1. I’d like to think that their parents would stay on top of that, or that our kids would have enough respect for us to NOT do this.

  5. The one thing I think is missing from this particular discussion is the rules and guidelines of each of these platforms (not that is says to break them either). Most platforms say you can’t have an account until you are 13, yet I have had many students at young as 2nd grade (that I know about) who have their own Facebook, etc. – under guidance or not. The point of the article is invalid we we are allowing things that are outside of the given rules.

  6. Great article, Becky! This is such a relevant topic to parents- it’s critical that we as parents own the responsibility of teaching our kids social media and the appropriate protocol around it. Not only to protect them from cyber predators and becoming bullies or victims or bullies- but also to help them understand what IS ok to post/share on public social media so that colleges and employers will like what they see when they look at their social media profile prior to offering them a spot. I’m a mom of 17 and 13 year old girls and founded a private social media platform called Frienedy ( Totally free- check it out, would love feedback. I created it because I know kids are on social media at a younger age, and we needed a “training grounds”/safe place for them to learn and make mistakes without it coming back to haunt them down the road. We also need to have a private place as parents/families to share photos, events and conversations that we don’t want to put out in our public ‘friend sphere’! The idea is share in small private groups- completely off the search engine grid. Would LOVE your thoughts and feedback!!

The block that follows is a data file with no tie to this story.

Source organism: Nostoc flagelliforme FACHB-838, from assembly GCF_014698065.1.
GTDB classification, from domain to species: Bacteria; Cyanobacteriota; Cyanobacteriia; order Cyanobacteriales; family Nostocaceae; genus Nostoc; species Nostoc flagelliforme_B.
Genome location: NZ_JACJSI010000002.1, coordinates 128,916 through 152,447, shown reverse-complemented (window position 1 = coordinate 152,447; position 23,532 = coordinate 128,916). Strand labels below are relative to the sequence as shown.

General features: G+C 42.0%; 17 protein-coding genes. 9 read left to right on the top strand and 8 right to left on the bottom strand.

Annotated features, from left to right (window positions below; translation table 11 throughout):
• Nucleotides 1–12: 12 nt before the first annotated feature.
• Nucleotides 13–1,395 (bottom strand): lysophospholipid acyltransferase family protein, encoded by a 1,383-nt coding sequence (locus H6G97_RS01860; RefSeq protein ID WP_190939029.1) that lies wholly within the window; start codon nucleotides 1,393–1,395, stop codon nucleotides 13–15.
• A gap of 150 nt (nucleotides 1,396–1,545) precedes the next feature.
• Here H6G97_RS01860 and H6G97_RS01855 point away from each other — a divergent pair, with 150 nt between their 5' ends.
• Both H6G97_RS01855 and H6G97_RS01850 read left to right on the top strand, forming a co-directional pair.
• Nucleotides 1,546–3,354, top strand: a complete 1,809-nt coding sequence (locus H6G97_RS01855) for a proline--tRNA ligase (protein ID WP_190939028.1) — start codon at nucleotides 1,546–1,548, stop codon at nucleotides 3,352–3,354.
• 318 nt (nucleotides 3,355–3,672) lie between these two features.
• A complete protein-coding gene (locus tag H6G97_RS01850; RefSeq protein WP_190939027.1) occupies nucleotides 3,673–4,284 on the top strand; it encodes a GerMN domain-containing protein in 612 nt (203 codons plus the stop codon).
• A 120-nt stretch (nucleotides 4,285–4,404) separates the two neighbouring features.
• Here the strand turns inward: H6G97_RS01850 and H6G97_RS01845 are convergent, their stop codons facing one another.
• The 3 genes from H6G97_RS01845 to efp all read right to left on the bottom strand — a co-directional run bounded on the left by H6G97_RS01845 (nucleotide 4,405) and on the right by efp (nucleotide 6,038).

7. great ideas! but most schools will now give kids their own email addresses. my son got one last year (when he was in 6th grade). i didn’t even know he had one until long after he got it. we are really close, but it just wasn’t something he mentioned. i did have to sign something at the beginning of the year allowing him to use the internet at school for research and such. i’m not concerned (at this point) about the email address. he is aware that i can and will check his phone whenever i want. i really am not worried about invading his privacy. i am more concerned about making sure he’s safe, and nothing inappropriate is going on.

  8. It’s so hard to manage that delicate balance between giving your children privacy and letting themselves get into serious trouble online. Tweens and young teens need monitoring because they don’t always make good decisions – and they’re easily influenced by others. I don’t think it’s wrong to monitor your kids’ online activity during these years. Have discussions about what’s appropriate to share online – and also about the repercussions that follow if you make a mistake.